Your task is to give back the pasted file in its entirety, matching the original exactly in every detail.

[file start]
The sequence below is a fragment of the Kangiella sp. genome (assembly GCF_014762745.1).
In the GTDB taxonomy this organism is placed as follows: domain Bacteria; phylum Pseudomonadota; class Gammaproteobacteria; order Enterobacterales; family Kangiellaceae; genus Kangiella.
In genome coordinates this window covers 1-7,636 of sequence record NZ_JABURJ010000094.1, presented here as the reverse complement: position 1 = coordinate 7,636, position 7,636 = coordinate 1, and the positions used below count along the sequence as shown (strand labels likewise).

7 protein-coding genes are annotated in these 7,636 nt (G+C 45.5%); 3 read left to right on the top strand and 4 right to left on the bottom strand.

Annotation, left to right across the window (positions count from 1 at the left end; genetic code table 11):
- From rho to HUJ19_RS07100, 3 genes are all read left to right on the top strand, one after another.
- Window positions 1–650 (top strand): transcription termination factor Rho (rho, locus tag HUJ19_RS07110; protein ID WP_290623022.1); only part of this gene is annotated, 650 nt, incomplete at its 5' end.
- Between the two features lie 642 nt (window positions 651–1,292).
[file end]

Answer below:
The sequence below is a fragment of the Kangiella sp. genome (assembly GCF_014762745.1).
In the GTDB taxonomy this organism is placed as follows: domain Bacteria; phylum Pseudomonadota; class Gammaproteobacteria; order Enterobacterales; family Kangiellaceae; genus Kangiella.
In genome coordinates this window covers 1-7,636 of sequence record NZ_JABURJ010000094.1, presented here as the reverse complement: position 1 = coordinate 7,636, position 7,636 = coordinate 1, and the positions used below count along the sequence as shown (strand labels likewise).

7 protein-coding genes are annotated in these 7,636 nt (G+C 45.5%); 3 read left to right on the top strand and 4 right to left on the bottom strand.

Annotation, left to right across the window (positions count from 1 at the left end; genetic code table 11):
- From rho to HUJ19_RS07100, 3 genes are all read left to right on the top strand, one after another.
- Window positions 1–650 (top strand): transcription termination factor Rho (rho, locus tag HUJ19_RS07110; protein ID WP_290623022.1); only part of this gene is annotated, 650 nt, incomplete at its 5' end.
- Between the two features lie 642 nt (window positions 651–1,292).